Commissioner Nikita Khandwala reflects on the role of higher education in preparing student for the future of work, following the Student Futures Commission panel event at this year’s WonkFest. You can watch the session here
A more interdisciplinary, integrated and forward-thinking approach to careers education is required in the university sector to effectively prepare young people for the future of work.
I often think how unrealistic it is to expect people to hit peak performance in the first third of their working lives. Career choice is one of the few areas in life where we expect people to not only be aware of all their options, but also decide upon their passion and specialise in that area as soon as humanly possible. My question is: why do we still hold young people to such an outdated standard, particularly in a world where things are changing so rapidly?
At a time of growing political instability, rising social inequalities and the looming climate crisis, transforming the way we educate students is both an educational and economic imperative. Post pandemic, the future of work increasingly looks more volatile and ambiguous –it has therefore never been more crucial for young people to possess the skills they require to create a better future.
As this future of work becomes our current reality, higher education institutions play an increasingly critical role in preparing young people to thrive. There are three key ways in which universities can disrupt their current systems to create a more holistic educational experience.
1: We need to foster a greater awareness of the future of work and the creation of career opportunities that simply didn’t exist ten years ago.
With the majority of today’s skills having a shelf life of just 5 years, workers will require constant reskilling throughout their careers. Indeed, there is no longer such a thing as a linear career. The OECD predicts that by 2030, 50% of professionals will be building a portfolio career. In fact, 61% of Gen Z would rather be an entrepreneur than an employee after graduating from university.
We need to update our ways of making students aware of the options out there. The scale is currently so tilted in favour of investment banks and big consulting firms that smaller startups and alternative career paths get no airtime. That’s no longer good enough. To give every student a chance at a productive, successful and happy life, we have a responsibility to democratise access to careers fairs and networking events for these lesser known companies and industries to showcase all the opportunities available in this new world of work.
2.We need to equip students with the necessary skills that they need to thrive in this workforce.
If people will need to be regularly reskilled throughout their careers, disintegrating the disciplinary silos that characterise today’s higher education landscape is critical. It is becoming increasingly crucial to teach foundational skills that will enable constant adaptation to the changing environment: critical thinking, building a personal brand, effective communication, applying knowledge to diverse situations, networking, and design thinking will all be crucial to success.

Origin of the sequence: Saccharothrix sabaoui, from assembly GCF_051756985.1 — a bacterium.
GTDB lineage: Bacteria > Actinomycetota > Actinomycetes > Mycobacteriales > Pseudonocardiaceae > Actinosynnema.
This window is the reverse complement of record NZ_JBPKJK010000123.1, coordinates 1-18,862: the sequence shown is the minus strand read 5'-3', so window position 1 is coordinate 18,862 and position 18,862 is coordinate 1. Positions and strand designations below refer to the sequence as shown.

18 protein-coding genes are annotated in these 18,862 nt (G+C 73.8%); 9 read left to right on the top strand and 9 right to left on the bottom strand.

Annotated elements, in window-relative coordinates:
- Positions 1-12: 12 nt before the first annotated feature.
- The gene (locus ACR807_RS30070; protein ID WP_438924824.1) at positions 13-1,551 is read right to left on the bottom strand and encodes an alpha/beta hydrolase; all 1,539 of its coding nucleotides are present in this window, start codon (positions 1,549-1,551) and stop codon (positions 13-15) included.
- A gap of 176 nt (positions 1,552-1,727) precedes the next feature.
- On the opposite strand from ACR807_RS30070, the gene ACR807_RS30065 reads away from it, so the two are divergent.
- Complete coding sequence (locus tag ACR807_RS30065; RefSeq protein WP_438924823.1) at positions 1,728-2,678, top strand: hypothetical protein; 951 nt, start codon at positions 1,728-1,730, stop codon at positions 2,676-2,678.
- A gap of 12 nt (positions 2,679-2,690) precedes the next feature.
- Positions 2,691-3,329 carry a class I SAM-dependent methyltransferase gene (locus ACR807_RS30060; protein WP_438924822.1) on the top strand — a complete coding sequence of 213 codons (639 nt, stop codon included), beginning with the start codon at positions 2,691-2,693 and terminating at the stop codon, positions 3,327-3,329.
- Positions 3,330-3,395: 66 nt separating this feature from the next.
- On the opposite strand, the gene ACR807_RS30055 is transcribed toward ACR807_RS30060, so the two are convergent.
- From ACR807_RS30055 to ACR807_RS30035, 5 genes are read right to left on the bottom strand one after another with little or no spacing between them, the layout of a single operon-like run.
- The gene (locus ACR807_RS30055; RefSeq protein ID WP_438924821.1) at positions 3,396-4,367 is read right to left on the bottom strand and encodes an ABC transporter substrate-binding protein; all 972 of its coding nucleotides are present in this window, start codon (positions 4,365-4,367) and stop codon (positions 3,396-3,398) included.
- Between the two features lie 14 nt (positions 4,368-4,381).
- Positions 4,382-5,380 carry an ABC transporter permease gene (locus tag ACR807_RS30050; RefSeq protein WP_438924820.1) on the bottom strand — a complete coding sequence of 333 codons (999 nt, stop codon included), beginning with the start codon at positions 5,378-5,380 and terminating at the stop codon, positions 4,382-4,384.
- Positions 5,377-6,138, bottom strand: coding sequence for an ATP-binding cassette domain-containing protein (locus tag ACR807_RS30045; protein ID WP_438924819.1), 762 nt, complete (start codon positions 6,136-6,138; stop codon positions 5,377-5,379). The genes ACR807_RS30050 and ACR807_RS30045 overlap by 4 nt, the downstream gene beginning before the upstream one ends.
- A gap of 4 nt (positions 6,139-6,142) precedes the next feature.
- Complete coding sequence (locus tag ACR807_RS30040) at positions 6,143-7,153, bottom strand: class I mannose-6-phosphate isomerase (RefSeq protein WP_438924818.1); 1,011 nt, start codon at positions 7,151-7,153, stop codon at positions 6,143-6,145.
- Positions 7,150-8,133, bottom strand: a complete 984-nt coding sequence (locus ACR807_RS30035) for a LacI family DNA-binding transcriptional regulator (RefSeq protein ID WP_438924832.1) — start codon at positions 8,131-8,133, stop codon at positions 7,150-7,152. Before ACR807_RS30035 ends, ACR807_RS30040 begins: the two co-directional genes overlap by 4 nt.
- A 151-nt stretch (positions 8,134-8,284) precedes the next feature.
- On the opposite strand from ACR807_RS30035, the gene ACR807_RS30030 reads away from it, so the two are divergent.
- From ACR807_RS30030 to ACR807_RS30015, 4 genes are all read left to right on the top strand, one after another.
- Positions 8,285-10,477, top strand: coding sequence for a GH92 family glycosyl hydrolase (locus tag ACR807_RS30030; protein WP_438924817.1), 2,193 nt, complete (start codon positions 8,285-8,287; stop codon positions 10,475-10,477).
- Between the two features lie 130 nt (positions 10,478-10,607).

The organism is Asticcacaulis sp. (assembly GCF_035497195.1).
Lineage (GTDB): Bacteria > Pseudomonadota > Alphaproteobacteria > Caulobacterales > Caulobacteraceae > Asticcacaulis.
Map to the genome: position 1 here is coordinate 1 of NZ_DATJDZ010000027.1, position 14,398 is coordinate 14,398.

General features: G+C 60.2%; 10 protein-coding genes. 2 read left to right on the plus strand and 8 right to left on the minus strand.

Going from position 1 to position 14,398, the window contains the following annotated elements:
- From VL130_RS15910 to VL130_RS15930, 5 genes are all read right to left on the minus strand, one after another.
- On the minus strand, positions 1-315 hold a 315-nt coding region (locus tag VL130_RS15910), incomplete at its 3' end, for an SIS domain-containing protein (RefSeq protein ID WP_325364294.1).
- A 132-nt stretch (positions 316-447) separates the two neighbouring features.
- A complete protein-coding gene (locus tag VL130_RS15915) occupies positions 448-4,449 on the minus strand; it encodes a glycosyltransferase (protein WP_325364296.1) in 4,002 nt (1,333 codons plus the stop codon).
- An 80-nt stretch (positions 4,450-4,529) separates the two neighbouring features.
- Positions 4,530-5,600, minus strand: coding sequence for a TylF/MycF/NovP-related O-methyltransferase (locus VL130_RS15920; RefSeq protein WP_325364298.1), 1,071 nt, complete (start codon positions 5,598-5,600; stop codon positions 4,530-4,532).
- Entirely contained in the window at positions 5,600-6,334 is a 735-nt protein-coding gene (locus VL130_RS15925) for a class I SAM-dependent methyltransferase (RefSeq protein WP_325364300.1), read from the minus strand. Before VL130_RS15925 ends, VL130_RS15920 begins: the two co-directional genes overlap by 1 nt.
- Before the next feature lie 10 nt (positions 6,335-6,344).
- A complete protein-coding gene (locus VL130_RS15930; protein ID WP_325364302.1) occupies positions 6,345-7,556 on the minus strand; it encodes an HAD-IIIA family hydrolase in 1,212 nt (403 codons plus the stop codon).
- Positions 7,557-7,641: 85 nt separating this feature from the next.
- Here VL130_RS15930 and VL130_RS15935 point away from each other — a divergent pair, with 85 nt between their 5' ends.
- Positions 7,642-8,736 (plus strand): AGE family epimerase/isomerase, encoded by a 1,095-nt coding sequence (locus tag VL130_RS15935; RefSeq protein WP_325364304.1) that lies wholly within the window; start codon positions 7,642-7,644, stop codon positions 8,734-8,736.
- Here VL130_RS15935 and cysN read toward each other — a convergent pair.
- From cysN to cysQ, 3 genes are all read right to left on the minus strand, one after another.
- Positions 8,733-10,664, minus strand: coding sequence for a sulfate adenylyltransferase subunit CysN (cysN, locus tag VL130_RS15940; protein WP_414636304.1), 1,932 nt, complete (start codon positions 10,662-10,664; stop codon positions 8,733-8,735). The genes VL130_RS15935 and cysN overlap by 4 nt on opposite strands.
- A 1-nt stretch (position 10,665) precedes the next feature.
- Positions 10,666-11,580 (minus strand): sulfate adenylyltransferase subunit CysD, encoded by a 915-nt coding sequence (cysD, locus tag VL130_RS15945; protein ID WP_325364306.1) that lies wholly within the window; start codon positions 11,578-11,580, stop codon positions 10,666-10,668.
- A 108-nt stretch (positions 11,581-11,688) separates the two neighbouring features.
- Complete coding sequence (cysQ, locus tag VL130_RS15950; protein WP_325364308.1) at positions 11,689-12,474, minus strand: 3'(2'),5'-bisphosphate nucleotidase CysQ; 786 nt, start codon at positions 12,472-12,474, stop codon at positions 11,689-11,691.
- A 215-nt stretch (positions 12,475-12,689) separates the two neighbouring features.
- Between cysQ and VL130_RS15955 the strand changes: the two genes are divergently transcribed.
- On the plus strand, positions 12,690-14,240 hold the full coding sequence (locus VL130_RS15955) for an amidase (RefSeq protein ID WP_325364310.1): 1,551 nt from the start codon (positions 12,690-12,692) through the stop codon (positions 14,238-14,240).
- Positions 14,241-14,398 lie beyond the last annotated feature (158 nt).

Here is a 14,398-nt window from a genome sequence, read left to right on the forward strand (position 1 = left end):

Higher education institutions should see themselves as an incubator for the interdisciplinary thinking that will characterise the rapidly changing world of work that its graduates will be required to navigate. For example, the London Interdisciplinary School is pioneering a model that centres problem-based learning. Real world challenges such as income inequity, the risk of natural disasters and climate change are used as the framework for the degree. We need to be preparing students with skills required by the digital age rather than teaching yesterday’s skills to tomorrow’s workers.
3. We need to effectively integrate academia and career development during the university experience.
Today, career development at university is like an impulse buy that you’re encouraged to drop into your basket at the checkout, rather than an integrated part of your university experience. Whilst historically the onus of careers education has rested almost exclusively on the shoulders of universities’ careers services, it’s important that stakeholders across the university ecosystem start to take joint responsibility for graduate employment outcomes.
By integrating and aligning the interests of students with graduate employers and university curricula, we could radically change how effective universities are at not just improving graduate employment outcomes, but also educating students in a more holistic manner.
Nikita Khandwala works in Strategy & Analytics at LinkedIn Learning, is a World Economic Forum Global Shaper, and co-founded Unbox, a digital platform on a mission to empower all young people to design impactful and fulfilling careers.
These blogs represent the views of the author, and are part of the broad conversation the Student Futures Commission is facilitating.